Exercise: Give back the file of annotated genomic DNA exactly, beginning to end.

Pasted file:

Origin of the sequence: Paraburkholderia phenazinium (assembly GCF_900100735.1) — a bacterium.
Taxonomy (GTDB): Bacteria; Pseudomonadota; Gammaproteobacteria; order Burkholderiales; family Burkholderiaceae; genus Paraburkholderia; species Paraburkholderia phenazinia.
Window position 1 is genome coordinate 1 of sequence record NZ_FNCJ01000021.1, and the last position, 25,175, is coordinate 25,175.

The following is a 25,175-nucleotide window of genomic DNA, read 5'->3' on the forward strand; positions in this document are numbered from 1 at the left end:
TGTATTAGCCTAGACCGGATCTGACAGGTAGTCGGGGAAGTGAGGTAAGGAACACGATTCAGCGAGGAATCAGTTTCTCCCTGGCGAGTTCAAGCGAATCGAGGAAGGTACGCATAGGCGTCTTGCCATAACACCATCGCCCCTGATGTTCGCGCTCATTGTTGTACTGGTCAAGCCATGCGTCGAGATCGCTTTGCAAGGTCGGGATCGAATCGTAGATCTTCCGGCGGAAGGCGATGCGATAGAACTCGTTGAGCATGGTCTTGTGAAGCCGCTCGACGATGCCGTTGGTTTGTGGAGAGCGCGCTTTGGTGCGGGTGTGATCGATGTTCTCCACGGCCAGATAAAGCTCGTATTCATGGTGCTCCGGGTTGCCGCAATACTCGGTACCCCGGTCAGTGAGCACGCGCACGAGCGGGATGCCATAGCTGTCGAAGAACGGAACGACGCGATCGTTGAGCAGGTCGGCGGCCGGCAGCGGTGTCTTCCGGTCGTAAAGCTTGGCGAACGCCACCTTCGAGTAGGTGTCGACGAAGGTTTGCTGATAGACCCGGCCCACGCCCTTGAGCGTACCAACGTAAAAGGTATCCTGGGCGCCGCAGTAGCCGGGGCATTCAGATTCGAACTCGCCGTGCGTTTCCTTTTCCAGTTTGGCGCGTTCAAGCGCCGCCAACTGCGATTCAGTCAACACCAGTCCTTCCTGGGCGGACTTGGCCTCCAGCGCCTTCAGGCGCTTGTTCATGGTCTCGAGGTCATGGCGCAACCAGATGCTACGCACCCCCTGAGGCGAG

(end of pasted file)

Origin of the sequence: Paraburkholderia phenazinium (assembly GCF_900100735.1) — a bacterium.
Taxonomy (GTDB): Bacteria; Pseudomonadota; Gammaproteobacteria; order Burkholderiales; family Burkholderiaceae; genus Paraburkholderia; species Paraburkholderia phenazinia.
Window position 1 is genome coordinate 1 of sequence record NZ_FNCJ01000021.1, and the last position, 25,175, is coordinate 25,175.

The following is a 25,175-nucleotide window of genomic DNA, read 5'->3' on the forward strand; positions in this document are numbered from 1 at the left end:
TGTATTAGCCTAGACCGGATCTGACAGGTAGTCGGGGAAGTGAGGTAAGGAACACGATTCAGCGAGGAATCAGTTTCTCCCTGGCGAGTTCAAGCGAATCGAGGAAGGTACGCATAGGCGTCTTGCCATAACACCATCGCCCCTGATGTTCGCGCTCATTGTTGTACTGGTCAAGCCATGCGTCGAGATCGCTTTGCAAGGTCGGGATCGAATCGTAGATCTTCCGGCGGAAGGCGATGCGATAGAACTCGTTGAGCATGGTCTTGTGAAGCCGCTCGACGATGCCGTTGGTTTGTGGAGAGCGCGCTTTGGTGCGGGTGTGATCGATGTTCTCCACGGCCAGATAAAGCTCGTATTCATGGTGCTCCGGGTTGCCGCAATACTCGGTACCCCGGTCAGTGAGCACGCGCACGAGCGGGATGCCATAGCTGTCGAAGAACGGAACGACGCGATCGTTGAGCAGGTCGGCGGCCGGCAGCGGTGTCTTCCGGTCGTAAAGCTTGGCGAACGCCACCTTCGAGTAGGTGTCGACGAAGGTTTGCTGATAGACCCGGCCCACGCCCTTGAGCGTACCAACGTAAAAGGTATCCTGGGCGCCGCAGTAGCCGGGGCATTCAGATTCGAACTCGCCGTGCGTTTCCTTTTCCAGTTTGGCGCGTTCAAGCGCCGCCAACTGCGATTCAGTCAACACCAGTCCTTCCTGGGCGGACTTGGCCTCCAGCGCCTTCAGGCGCTTGTTCATGGTCTCGAGGTCATGGCGCAACCAGATGCTACGCACCCCCTGAGGCGAG